Saturday, 12 July 2014

Scuba diving in a wheelchair? Come on, I know you want to....

Last time in my blog I talked about the 2 models of disability - the social model and the medical model. You can read that post here, but to recap quickly basically the medical model says that disability is caused by the limitations and symptoms of their physical conditions, for example, if someone is in a wheelchair and is unable to go up a flight of stairs it is seen as a consequence of their disability. The response to this is to try and normalise the person as much as possible, through operations, medication, hearing aids or cochlear implants etc.

The social model on the other hand believes that disability, is at least in part, caused by the world not adapting to suit their needs; it is the steps that are seen as the problem, and the answer is to make a world in which not being able to use your legs isn't disabling or limiting. 
The answer to deafness would no longer be to make everyone have cochlear implants, but to raise awareness of what deaf people need, and to have more users of sign language so their deafness is no longer a problem for them.

But it is not only that physical world that needs to change to stop creating disability, it is also he world inside people's heads. It's about changing the perception of disability, changing attitudes and emotional responses. 

This is all very abstract, let's bring it down to individuals, one individual: Sue Austin. 

Following an illness which profoundly affected her mobility, Sue finally got an electric wheelchair. For her the experience was amazing:

"it was a tremendous new freedom. I'd seen my life slip away and become restricted. It was like having an enormous new toy. I could whiz around and feel the wind in my face again. Just being out on the street was exhilarating ... But even though I had this newfound joy and freedom, people's reaction completely changed towards me. It was as if they couldn't see me anymore, as if an invisibility cloak had descended. They seemed to see me in terms of their assumptions of what it must be like to be in a wheelchair. When I asked people their associations with the wheelchair, they used words like "limitation," "fear," "pity" and "restriction."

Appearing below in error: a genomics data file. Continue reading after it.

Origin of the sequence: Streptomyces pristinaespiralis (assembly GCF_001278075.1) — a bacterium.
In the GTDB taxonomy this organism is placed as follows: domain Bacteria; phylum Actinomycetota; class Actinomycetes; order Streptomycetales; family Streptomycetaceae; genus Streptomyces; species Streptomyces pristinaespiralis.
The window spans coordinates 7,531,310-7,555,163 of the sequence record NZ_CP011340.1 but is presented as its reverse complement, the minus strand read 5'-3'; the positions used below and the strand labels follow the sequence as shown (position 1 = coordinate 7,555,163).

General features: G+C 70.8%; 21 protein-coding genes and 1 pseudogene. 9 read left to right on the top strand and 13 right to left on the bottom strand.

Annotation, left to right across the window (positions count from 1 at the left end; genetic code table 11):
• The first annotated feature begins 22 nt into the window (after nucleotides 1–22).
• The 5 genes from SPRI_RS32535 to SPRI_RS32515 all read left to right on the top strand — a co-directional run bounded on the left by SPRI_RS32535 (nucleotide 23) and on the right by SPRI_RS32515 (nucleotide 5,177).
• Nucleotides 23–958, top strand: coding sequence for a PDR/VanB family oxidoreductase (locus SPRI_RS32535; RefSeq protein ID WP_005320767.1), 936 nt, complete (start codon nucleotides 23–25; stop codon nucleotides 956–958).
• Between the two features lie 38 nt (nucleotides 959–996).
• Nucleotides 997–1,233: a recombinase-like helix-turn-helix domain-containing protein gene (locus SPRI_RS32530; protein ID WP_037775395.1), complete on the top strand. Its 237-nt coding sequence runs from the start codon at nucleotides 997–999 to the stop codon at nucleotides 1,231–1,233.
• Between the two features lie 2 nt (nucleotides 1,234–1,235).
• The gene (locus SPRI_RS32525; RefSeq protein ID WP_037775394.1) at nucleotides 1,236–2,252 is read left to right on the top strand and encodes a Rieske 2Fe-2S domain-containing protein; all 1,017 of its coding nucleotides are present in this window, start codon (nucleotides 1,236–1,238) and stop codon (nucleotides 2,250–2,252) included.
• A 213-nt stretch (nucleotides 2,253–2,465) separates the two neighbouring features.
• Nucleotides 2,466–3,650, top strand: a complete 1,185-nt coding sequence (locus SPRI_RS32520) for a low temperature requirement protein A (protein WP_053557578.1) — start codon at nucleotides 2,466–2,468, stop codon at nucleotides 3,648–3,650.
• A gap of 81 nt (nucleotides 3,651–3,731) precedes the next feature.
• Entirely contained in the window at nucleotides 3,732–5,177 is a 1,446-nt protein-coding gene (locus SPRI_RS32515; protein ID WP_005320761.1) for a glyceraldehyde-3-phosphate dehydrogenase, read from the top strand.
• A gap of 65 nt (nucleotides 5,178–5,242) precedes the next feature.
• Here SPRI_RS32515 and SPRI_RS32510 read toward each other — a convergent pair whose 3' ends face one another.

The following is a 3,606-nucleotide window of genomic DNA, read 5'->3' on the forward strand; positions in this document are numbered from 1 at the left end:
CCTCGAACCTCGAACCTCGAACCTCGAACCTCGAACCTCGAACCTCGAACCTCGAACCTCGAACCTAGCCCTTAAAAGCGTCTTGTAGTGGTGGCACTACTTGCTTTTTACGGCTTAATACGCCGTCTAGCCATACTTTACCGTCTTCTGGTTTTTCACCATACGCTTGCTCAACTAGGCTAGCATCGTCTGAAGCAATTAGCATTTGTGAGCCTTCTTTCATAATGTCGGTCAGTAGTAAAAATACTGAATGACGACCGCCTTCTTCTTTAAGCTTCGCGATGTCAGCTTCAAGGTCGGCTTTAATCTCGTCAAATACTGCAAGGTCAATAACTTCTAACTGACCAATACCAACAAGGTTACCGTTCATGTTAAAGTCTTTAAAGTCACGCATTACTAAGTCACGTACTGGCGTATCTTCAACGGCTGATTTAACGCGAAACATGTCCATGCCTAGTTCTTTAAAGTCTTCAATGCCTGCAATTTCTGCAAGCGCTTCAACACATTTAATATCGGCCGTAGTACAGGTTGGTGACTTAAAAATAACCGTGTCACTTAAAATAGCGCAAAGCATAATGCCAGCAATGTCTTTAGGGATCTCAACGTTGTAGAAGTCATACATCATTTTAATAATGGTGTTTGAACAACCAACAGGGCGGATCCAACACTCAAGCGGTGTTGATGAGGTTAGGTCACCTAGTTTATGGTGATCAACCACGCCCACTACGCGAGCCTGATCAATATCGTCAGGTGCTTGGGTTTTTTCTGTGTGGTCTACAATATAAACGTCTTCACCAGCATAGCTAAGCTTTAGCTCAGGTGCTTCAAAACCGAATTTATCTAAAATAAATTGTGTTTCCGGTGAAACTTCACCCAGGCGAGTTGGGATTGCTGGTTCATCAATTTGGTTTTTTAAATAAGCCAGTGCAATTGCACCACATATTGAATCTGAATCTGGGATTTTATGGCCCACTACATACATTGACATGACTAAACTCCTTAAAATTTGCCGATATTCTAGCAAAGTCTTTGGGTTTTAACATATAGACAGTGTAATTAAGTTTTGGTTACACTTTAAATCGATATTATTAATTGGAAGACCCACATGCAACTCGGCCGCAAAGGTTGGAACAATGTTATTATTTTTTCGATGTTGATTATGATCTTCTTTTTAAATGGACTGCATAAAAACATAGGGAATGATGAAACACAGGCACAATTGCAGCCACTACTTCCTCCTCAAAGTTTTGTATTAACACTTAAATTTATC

Until in the end:

"I realized I'd internalized these responses and it had changed who I was on a core level. A part of me had become alienated from myself. I was seeing myself not from my perspective, but vividly and continuously from the perspective of other people's responses to me"

And so she set about challenging these perceptions, by creating beautiful works of art with her electric wheelchair. And then she did something extraordinary: following her decreased mobility she began scuba-diving, and found in it a freedom of movement that only her electric wheelchair had been able to offer. But people's reactions to that were so different, scuba diving is seen as an adventurous, exciting, the wheelchair as limiting, fearful. So she made a scuba diving wheelchair! When she showed the film of it to people, their attitudes changed to joy, and even envy cause it looked just so damned cool. She had reframed their concept of wheelchairs by putting them into an entirely different context.

"because in that moment of them seeing an object they have no frame of reference for, or so transcends the frames of reference they have with the wheelchair, they have to think in a completely new way. And I think that moment of completely new thought perhaps creates a freedom that spreads to the rest of other people's lives. For me, this means that they're seeing the value of difference, the joy it brings when instead of focusing on loss or limitation, we see and discover the power and joy of seeing the world from exciting new perspectives. For me, the wheelchair becomes a vehicle for transformation"

I've had a similar experience to Sue: when I eventually bought a wheelchair, the freedom it brought me was amazing. But peoples negative reactions to  in the end made me feel negatively about it myself, and about my disability in general.

We need to create a new narrative of disability. We need artists (like Sue Austin) writers, and filmmakers to create this alternative narrative and smash preconceptions. But how do we do that? Where does the old narrative come from? What should the new narrative be? HI think one of the best ways of answering for these questions comes from looking at other minority groups whose narrative has changed dramatically which I'll be looking at in my next post.

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